How can a producer utilize classification information to manage their herd?

CONNOR: The Holstein Association USA classification programs provide an unbiased evaluation of a cow’s phenotypic characteristics, identifying both the strengths and weaknesses within the population. It’s just as important to know that a cow has a negative characteristic as it is to know her positive characteristics, so the producer can correct it in the next generation through educated mating decisions.


Holstein classification provides real, practical data – not only for marketing purposes but also for mating programs. For dairymen milking several hundred or thousands of cows who might not get a chance to walk through those cows and see an animal when she needs to be bred, the linear evaluations can give them a picture of what that particular animal needs from a structural correctness standpoint.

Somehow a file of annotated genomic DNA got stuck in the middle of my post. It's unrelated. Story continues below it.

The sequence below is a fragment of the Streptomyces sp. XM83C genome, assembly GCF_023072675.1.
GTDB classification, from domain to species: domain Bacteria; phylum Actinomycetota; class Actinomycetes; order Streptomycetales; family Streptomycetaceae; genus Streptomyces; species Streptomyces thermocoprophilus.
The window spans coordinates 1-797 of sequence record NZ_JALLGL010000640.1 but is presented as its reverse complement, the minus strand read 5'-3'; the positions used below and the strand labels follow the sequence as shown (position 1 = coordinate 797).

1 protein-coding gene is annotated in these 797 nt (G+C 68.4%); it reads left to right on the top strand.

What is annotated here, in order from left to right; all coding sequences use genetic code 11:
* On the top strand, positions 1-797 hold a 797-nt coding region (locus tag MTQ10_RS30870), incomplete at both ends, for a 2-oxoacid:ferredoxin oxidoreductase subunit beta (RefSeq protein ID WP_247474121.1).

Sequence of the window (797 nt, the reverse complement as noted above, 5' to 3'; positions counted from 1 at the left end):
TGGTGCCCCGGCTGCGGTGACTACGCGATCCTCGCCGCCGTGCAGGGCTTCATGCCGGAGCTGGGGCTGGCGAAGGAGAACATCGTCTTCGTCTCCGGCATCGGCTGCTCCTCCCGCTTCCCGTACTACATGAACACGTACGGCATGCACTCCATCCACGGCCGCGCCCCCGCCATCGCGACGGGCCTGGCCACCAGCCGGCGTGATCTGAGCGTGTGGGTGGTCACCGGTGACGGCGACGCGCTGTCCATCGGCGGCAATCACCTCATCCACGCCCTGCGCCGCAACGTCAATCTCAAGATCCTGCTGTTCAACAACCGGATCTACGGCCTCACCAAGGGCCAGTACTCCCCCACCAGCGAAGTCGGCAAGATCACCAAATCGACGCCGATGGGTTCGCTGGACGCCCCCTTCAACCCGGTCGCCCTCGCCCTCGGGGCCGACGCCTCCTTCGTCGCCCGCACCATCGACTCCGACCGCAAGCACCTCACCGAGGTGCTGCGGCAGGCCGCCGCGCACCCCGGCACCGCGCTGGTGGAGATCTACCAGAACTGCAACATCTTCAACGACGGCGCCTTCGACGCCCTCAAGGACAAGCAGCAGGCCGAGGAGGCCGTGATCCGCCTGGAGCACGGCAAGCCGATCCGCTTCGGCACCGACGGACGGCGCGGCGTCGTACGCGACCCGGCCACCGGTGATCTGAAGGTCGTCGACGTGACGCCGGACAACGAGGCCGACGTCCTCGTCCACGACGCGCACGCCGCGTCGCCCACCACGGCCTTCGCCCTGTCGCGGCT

Further, classification information might be utilized in making culling decisions or choosing animals that might be of more value as embryo recipients rather than passing on their own genetics.


Over the years, what changes has the association made to classification programs to better meet the evolving needs of dairy producers, particularly those with larger herds?

CONNOR: In the early 1980s, as herds were growing in size, some herd owners found it cumbersome to have to classify their entire herd at the same time. This spurred Holstein Association USA to increase the opportunities for members to classify their herds by moving to a seven-month classification rotation.

Additionally, different program options were developed so producers had more control over exactly which animals they scored each time.